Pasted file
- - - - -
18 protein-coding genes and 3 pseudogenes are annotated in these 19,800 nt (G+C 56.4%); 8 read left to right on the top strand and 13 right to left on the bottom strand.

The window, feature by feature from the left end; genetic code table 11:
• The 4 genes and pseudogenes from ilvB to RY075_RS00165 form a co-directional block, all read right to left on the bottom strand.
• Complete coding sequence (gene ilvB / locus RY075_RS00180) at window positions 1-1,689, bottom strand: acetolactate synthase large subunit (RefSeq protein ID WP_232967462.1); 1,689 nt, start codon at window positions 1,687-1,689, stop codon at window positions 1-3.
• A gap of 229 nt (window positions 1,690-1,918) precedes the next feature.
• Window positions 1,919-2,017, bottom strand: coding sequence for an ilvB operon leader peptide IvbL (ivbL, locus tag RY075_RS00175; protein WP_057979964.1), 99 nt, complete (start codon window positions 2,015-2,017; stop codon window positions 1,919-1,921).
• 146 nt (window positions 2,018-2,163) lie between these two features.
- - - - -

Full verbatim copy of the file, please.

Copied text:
18 protein-coding genes and 3 pseudogenes are annotated in these 19,800 nt (G+C 56.4%); 8 read left to right on the top strand and 13 right to left on the bottom strand.

The window, feature by feature from the left end; genetic code table 11:
• The 4 genes and pseudogenes from ilvB to RY075_RS00165 form a co-directional block, all read right to left on the bottom strand.
• Complete coding sequence (gene ilvB / locus RY075_RS00180) at window positions 1-1,689, bottom strand: acetolactate synthase large subunit (RefSeq protein ID WP_232967462.1); 1,689 nt, start codon at window positions 1,687-1,689, stop codon at window positions 1-3.
• A gap of 229 nt (window positions 1,690-1,918) precedes the next feature.
• Window positions 1,919-2,017, bottom strand: coding sequence for an ilvB operon leader peptide IvbL (ivbL, locus tag RY075_RS00175; protein WP_057979964.1), 99 nt, complete (start codon window positions 2,015-2,017; stop codon window positions 1,919-1,921).
• 146 nt (window positions 2,018-2,163) lie between these two features.